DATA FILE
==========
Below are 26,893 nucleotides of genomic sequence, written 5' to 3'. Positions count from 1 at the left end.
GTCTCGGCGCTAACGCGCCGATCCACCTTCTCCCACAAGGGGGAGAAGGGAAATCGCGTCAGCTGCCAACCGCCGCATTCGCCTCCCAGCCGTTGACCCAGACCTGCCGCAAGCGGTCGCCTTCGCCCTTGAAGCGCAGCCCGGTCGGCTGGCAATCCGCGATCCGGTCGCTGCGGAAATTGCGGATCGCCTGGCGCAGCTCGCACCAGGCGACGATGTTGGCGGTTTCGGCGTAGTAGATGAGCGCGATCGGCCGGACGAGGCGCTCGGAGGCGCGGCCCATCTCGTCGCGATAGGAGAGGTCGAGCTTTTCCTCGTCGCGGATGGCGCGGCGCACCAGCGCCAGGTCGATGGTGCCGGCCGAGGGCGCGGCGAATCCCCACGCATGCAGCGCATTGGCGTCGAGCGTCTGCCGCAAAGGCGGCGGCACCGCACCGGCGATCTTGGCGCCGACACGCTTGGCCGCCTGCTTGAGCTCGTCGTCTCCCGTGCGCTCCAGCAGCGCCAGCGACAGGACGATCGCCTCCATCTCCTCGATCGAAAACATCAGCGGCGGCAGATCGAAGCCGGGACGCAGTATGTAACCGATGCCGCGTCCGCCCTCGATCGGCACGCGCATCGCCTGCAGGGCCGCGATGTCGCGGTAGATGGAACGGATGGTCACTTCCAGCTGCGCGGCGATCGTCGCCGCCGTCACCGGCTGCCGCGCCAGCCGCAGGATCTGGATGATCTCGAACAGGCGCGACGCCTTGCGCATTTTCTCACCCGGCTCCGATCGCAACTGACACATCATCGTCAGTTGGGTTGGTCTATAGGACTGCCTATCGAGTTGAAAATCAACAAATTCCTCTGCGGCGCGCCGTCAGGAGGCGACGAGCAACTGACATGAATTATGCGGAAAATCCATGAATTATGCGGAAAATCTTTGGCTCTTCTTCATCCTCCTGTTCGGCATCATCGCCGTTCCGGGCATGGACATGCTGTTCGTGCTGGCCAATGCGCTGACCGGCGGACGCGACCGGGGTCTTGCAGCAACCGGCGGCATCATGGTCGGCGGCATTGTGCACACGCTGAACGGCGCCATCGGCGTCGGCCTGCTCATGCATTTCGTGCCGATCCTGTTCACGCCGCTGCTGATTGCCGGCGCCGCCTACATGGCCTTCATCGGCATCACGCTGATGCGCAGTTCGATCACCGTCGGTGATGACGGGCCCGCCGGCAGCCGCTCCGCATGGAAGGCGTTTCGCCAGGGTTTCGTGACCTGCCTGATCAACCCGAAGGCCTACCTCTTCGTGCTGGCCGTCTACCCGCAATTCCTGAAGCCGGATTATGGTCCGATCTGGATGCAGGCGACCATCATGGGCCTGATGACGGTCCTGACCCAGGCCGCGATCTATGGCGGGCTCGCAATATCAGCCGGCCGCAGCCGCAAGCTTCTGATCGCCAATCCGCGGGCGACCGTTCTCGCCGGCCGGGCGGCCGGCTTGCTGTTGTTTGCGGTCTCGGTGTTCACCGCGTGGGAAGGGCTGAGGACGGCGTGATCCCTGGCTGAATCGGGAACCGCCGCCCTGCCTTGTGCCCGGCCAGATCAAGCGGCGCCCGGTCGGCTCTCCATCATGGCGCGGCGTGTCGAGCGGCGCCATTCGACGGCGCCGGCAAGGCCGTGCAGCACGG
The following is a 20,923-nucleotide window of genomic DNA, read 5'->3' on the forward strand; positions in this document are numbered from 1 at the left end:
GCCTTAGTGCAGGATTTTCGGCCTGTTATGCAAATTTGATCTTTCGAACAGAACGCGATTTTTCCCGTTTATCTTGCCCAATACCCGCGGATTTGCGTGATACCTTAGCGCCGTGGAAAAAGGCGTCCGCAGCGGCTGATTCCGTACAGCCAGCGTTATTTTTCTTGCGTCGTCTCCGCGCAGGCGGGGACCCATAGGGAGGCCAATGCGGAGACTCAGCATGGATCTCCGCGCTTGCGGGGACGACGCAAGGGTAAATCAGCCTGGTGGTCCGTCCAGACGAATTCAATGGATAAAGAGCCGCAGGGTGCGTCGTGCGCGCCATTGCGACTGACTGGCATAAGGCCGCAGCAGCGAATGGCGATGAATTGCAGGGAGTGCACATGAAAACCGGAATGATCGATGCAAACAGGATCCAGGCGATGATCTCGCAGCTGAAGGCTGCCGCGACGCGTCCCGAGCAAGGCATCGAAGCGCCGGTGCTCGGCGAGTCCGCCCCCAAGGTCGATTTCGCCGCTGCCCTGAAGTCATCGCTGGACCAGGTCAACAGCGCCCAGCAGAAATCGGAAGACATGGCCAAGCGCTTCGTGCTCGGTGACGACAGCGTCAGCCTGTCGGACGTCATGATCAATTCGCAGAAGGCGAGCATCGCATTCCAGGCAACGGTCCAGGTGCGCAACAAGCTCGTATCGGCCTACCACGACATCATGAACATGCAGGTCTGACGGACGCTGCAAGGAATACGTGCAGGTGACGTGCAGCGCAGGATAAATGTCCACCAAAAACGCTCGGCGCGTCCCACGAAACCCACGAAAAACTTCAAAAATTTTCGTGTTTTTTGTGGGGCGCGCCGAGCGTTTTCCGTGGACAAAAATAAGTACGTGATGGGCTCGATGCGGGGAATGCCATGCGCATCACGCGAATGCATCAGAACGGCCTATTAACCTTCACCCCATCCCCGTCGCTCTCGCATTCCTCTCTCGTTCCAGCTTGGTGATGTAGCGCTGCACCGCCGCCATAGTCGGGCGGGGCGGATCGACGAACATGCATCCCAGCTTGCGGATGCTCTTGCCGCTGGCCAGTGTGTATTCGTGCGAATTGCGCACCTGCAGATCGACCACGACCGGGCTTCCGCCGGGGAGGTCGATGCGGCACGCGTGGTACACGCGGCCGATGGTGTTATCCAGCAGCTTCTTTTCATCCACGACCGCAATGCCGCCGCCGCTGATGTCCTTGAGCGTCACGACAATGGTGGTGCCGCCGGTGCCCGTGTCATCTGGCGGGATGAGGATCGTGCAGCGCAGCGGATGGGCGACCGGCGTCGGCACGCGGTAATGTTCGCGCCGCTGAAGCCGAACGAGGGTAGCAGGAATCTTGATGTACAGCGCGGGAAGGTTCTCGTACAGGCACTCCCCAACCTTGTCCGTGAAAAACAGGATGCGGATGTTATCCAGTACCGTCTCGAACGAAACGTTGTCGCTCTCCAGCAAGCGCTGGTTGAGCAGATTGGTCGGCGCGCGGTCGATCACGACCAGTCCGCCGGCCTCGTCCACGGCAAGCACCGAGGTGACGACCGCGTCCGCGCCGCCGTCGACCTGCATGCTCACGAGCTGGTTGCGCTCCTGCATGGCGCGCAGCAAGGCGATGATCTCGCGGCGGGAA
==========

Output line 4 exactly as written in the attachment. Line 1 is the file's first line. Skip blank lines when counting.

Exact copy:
GCCTTAGTGCAGGATTTTCGGCCTGTTATGCAAATTTGATCTTTCGAACAGAACGCGATTTTTCCCGTTTATCTTGCCCAATACCCGCGGATTTGCGTGATACCTTAGCGCCGTGGAAAAAGGCGTCCGCAGCGGCTGATTCCGTACAGCCAGCGTTATTTTTCTTGCGTCGTCTCCGCGCAGGCGGGGACCCATAGGGAGGCCAATGCGGAGACTCAGCATGGATCTCCGCGCTTGCGGGGACGACGCAAGGGTAAATCAGCCTGGTGGTCCGTCCAGACGAATTCAATGGATAAAGAGCCGCAGGGTGCGTCGTGCGCGCCATTGCGACTGACTGGCATAAGGCCGCAGCAGCGAATGGCGATGAATTGCAGGGAGTGCACATGAAAACCGGAATGATCGATGCAAACAGGATCCAGGCGATGATCTCGCAGCTGAAGGCTGCCGCGACGCGTCCCGAGCAAGGCATCGAAGCGCCGGTGCTCGGCGAGTCCGCCCCCAAGGTCGATTTCGCCGCTGCCCTGAAGTCATCGCTGGACCAGGTCAACAGCGCCCAGCAGAAATCGGAAGACATGGCCAAGCGCTTCGTGCTCGGTGACGACAGCGTCAGCCTGTCGGACGTCATGATCAATTCGCAGAAGGCGAGCATCGCATTCCAGGCAACGGTCCAGGTGCGCAACAAGCTCGTATCGGCCTACCACGACATCATGAACATGCAGGTCTGACGGACGCTGCAAGGAATACGTGCAGGTGACGTGCAGCGCAGGATAAATGTCCACCAAAAACGCTCGGCGCGTCCCACGAAACCCACGAAAAACTTCAAAAATTTTCGTGTTTTTTGTGGGGCGCGCCGAGCGTTTTCCGTGGACAAAAATAAGTACGTGATGGGCTCGATGCGGGGAATGCCATGCGCATCACGCGAATGCATCAGAACGGCCTATTAACCTTCACCCCATCCCCGTCGCTCTCGCATTCCTCTCTCGTTCCAGCTTGGTGATGTAGCGCTGCACCGCCGCCATAGTCGGGCGGGGCGGATCGACGAACATGCATCCCAGCTTGCGGATGCTCTTGCCGCTGGCCAGTGTGTATTCGTGCGAATTGCGCACCTGCAGATCGACCACGACCGGGCTTCCGCCGGGGAGGTCGATGCGGCACGCGTGGTACACGCGGCCGATGGTGTTATCCAGCAGCTTCTTTTCATCCACGACCGCAATGCCGCCGCCGCTGATGTCCTTGAGCGTCACGACAATGGTGGTGCCGCCGGTGCCCGTGTCATCTGGCGGGATGAGGATCGTGCAGCGCAGCGGATGGGCGACCGGCGTCGGCACGCGGTAATGTTCGCGCCGCTGAAGCCGAACGAGGGTAGCAGGAATCTTGATGTACAGCGCGGGAAGGTTCTCGTACAGGCACTCCCCAACCTTGTCCGTGAAAAACAGGATGCGGATGTTATCCAGTACCGTCTCGAACGAAACGTTGTCGCTCTCCAGCAAGCGCTGGTTGAGCAGATTGGTCGGCGCGCGGTCGATCACGACCAGTCCGCCGGCCTCGTCCACGGCAAGCACCGAGGTGACGACCGCGTCCGCGCCGCCGTCGACCTGCATGCTCACGAGCTGGTTGCGCTCCTGCATGGCGCGCAGCAAGGCGATGATCTCGCGGCGGGAA